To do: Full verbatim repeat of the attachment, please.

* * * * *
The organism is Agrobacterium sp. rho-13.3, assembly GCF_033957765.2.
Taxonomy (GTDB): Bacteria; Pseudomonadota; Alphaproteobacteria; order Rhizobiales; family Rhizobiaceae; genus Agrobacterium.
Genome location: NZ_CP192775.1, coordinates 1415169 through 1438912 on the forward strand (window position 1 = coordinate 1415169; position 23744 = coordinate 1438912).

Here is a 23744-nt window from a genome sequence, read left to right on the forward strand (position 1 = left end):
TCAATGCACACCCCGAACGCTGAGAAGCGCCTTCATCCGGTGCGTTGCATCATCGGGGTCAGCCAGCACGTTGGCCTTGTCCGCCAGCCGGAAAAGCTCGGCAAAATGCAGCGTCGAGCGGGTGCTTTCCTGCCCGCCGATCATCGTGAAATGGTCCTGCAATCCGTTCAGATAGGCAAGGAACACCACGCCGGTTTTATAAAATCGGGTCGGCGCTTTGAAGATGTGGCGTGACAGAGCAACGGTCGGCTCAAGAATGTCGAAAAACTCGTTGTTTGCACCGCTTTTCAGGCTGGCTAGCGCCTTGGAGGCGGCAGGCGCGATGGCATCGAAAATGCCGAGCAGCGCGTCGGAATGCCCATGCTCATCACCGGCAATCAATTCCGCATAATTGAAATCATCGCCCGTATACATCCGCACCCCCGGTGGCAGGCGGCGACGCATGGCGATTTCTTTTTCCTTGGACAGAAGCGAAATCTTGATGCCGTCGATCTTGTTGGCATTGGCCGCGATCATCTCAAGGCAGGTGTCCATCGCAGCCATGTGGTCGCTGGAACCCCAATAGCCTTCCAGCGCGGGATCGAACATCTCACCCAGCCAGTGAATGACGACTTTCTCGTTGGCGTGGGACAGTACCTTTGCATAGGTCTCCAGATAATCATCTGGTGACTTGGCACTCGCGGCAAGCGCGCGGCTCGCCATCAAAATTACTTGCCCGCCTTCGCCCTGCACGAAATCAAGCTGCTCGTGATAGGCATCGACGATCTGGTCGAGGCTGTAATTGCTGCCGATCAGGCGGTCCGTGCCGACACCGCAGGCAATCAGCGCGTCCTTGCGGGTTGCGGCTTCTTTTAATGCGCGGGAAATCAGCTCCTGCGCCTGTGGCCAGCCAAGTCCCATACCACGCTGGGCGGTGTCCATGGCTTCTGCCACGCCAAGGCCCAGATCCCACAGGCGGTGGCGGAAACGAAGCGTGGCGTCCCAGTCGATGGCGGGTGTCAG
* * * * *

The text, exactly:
The organism is Agrobacterium sp. rho-13.3, assembly GCF_033957765.2.
Taxonomy (GTDB): Bacteria; Pseudomonadota; Alphaproteobacteria; order Rhizobiales; family Rhizobiaceae; genus Agrobacterium.
Genome location: NZ_CP192775.1, coordinates 1415169 through 1438912 on the forward strand (window position 1 = coordinate 1415169; position 23744 = coordinate 1438912).

Here is a 23744-nt window from a genome sequence, read left to right on the forward strand (position 1 = left end):
TCAATGCACACCCCGAACGCTGAGAAGCGCCTTCATCCGGTGCGTTGCATCATCGGGGTCAGCCAGCACGTTGGCCTTGTCCGCCAGCCGGAAAAGCTCGGCAAAATGCAGCGTCGAGCGGGTGCTTTCCTGCCCGCCGATCATCGTGAAATGGTCCTGCAATCCGTTCAGATAGGCAAGGAACACCACGCCGGTTTTATAAAATCGGGTCGGCGCTTTGAAGATGTGGCGTGACAGAGCAACGGTCGGCTCAAGAATGTCGAAAAACTCGTTGTTTGCACCGCTTTTCAGGCTGGCTAGCGCCTTGGAGGCGGCAGGCGCGATGGCATCGAAAATGCCGAGCAGCGCGTCGGAATGCCCATGCTCATCACCGGCAATCAATTCCGCATAATTGAAATCATCGCCCGTATACATCCGCACCCCCGGTGGCAGGCGGCGACGCATGGCGATTTCTTTTTCCTTGGACAGAAGCGAAATCTTGATGCCGTCGATCTTGTTGGCATTGGCCGCGATCATCTCAAGGCAGGTGTCCATCGCAGCCATGTGGTCGCTGGAACCCCAATAGCCTTCCAGCGCGGGATCGAACATCTCACCCAGCCAGTGAATGACGACTTTCTCGTTGGCGTGGGACAGTACCTTTGCATAGGTCTCCAGATAATCATCTGGTGACTTGGCACTCGCGGCAAGCGCGCGGCTCGCCATCAAAATTACTTGCCCGCCTTCGCCCTGCACGAAATCAAGCTGCTCGTGATAGGCATCGACGATCTGGTCGAGGCTGTAATTGCTGCCGATCAGGCGGTCCGTGCCGACACCGCAGGCAATCAGCGCGTCCTTGCGGGTTGCGGCTTCTTTTAATGCGCGGGAAATCAGCTCCTGCGCCTGTGGCCAGCCAAGTCCCATACCACGCTGGGCGGTGTCCATGGCTTCTGCCACGCCAAGGCCCAGATCCCACAGGCGGTGGCGGAAACGAAGCGTGGCGTCCCAGTCGATGGCGGGTGTCAG